CCEA will continue to provide support and resources throughout the lifetime of this specification. Schemes of Work are available online for all the GCSEs, to support teaching and learning.

Will CCEA provide more guidance as to what is allowed / not allowed in terms of feedback / correcting work during the preparation stage for the controlled assessment tasks?

CCEA will provide an example of a task from the pre-preparation stage right through to the final production of the task, explaining what guidance and feedback is permitted at each stage and giving examples of appropriate classroom activities. This guidance will be included in the Schemes of Work.

Will teachers still need to teach transactional language?

This sort of language won’t be assessed explicitly in the speaking tasks, as there are no role plays set by CCEA. However, teachers may find it useful to use this sort of language to practice speaking tasks. The transactional language may still occur in other assessments – for example the listening papers.

Will CCEA provide more guidance on what is meant by social issues and the level of detail that candidates need to study it?

CCEA will continue to provide support and resources throughout the lifetime of this specification. Schemes of Work are available online for all the GCSEs, to support teaching and learning.

Why were the Assessment Objectives weighted at 30% for speaking and writing and 20% for listening and reading?

The regulators set a 60% controlled assessment rule for languages, so to avoid testing of more than one skill in one assessment (for example speaking and listening together), we changed the weightings to allow us to test the four skills separately.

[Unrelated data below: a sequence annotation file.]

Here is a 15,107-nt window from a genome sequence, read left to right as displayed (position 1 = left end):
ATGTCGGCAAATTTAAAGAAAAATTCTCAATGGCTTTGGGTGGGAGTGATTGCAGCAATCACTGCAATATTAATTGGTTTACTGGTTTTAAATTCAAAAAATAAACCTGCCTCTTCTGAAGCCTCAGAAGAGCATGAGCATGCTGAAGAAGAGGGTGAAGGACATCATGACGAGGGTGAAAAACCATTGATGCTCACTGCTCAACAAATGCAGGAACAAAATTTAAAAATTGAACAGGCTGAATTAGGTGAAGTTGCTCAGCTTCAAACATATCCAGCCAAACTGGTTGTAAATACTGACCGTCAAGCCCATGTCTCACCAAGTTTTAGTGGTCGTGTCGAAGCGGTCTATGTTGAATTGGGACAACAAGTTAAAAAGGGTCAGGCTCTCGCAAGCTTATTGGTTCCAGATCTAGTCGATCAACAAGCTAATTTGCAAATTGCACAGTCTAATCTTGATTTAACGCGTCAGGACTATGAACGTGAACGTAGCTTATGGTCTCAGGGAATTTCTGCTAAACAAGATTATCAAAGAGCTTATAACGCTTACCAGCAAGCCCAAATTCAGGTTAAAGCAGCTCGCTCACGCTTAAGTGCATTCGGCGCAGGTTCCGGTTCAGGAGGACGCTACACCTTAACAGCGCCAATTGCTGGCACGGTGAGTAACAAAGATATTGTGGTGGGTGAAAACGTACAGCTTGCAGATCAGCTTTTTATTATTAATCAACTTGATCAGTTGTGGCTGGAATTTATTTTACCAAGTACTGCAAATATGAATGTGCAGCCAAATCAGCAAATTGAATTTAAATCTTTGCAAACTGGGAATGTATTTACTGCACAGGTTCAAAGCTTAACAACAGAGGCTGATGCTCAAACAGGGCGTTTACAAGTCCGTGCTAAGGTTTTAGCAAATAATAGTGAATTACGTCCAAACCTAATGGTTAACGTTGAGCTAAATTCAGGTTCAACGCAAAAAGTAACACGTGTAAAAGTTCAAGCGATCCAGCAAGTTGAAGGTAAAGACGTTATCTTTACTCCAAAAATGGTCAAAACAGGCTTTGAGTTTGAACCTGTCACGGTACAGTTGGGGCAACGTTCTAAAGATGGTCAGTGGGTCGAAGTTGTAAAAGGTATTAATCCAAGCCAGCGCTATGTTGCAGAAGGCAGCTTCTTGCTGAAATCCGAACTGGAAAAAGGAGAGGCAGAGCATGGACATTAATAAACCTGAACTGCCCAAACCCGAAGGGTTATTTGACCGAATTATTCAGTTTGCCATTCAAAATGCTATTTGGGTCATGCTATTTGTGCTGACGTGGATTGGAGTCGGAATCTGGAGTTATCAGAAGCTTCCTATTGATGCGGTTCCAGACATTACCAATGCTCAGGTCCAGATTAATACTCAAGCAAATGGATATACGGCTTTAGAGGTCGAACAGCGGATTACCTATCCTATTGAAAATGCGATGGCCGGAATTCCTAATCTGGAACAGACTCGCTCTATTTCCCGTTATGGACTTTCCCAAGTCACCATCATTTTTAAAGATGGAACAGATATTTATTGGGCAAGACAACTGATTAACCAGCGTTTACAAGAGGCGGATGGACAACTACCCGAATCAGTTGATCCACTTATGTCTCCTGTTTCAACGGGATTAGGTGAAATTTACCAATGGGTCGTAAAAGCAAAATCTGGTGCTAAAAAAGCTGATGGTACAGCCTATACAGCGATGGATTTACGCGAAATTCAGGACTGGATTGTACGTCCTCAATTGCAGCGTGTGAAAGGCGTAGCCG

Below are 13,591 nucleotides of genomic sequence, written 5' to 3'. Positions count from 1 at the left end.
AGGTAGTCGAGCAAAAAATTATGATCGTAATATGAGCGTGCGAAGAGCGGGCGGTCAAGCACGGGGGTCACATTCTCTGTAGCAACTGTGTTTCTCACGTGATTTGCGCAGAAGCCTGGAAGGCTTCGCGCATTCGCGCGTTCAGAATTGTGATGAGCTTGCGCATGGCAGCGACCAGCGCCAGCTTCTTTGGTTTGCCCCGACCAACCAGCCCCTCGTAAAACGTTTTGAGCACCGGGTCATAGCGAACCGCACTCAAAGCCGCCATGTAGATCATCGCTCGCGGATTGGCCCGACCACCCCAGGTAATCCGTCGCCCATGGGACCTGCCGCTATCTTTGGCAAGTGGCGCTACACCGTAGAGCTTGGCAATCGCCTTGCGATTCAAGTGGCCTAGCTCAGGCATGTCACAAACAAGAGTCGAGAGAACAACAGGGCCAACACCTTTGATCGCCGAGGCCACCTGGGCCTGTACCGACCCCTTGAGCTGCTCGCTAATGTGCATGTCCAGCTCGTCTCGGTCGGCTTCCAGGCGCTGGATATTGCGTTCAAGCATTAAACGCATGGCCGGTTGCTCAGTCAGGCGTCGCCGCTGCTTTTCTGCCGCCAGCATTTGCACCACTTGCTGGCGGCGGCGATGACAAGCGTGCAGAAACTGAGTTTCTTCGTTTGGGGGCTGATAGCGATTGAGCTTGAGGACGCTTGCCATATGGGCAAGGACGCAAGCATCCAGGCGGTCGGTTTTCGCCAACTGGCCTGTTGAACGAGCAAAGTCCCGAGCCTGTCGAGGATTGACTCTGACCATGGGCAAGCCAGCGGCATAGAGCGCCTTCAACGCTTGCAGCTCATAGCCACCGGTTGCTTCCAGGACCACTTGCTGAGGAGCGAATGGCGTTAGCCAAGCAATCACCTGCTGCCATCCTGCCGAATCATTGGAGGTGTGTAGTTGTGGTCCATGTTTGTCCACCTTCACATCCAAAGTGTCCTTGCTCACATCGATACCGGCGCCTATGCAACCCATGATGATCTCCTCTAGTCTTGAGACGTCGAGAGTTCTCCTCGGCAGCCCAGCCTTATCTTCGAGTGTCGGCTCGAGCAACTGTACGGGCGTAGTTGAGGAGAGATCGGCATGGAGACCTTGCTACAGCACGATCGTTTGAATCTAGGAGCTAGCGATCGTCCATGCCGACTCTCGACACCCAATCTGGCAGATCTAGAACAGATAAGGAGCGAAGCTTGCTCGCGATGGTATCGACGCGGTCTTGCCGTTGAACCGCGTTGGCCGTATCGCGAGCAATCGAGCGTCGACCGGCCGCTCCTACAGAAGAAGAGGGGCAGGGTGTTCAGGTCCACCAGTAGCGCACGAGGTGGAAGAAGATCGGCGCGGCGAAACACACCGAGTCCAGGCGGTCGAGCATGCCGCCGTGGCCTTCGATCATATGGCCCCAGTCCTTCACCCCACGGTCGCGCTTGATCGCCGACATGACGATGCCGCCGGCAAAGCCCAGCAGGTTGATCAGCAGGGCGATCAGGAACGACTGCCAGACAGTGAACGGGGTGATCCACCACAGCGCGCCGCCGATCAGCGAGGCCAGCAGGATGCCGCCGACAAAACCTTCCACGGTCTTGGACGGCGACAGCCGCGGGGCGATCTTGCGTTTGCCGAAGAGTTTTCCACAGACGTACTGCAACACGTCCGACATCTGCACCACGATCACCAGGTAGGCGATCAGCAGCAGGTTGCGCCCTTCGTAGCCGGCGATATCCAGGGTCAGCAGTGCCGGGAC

Will candidates / centres have to pay to re-sit units?

Yes – details will be in the CCEA fees booklet.

How many times can candidates repeat a unit?

Once and the highest mark is then counted towards the qualification.

Will CCEA provide more guidance on setting writing tasks with different purposes?

CCEA will continue to provide support and resources throughout the lifetime of this specification. Schemes of Work are available online for all the GCSEs, to support teaching and learning.

Who will invigilate controlled assessment writing tasks – teachers or invigilators?

The final production of the writing controlled assessment tasks must be invigilated. Details of who should undertake this invigilation will be in the CCEA Invigilator’s Diary.

What feedback will be sent out to schools after the speaking tasks have been moderated?

Each centre will receive feedback from the moderator on the application of the mark scheme in the centre. Centres will be notified on this form (TAC 6) if marks have been adjusted.

Are the word limits maximum limits?

No, these are guidelines only, though we do tend to find that if candidates go excessively over the word limit, they self-penalise.

Must the pro-forma for each task be submitted?

Yes CCEA will provide details on the submission of all tasks and the related paperwork prior to the first submission date in 2010.

Note: Due to the change in control, candidates can complete some or all of the preparation work for the writing task at home. Teachers must not teach this topic in class time during this period.

CCEA Curriculum Monitoring Programme 2018-19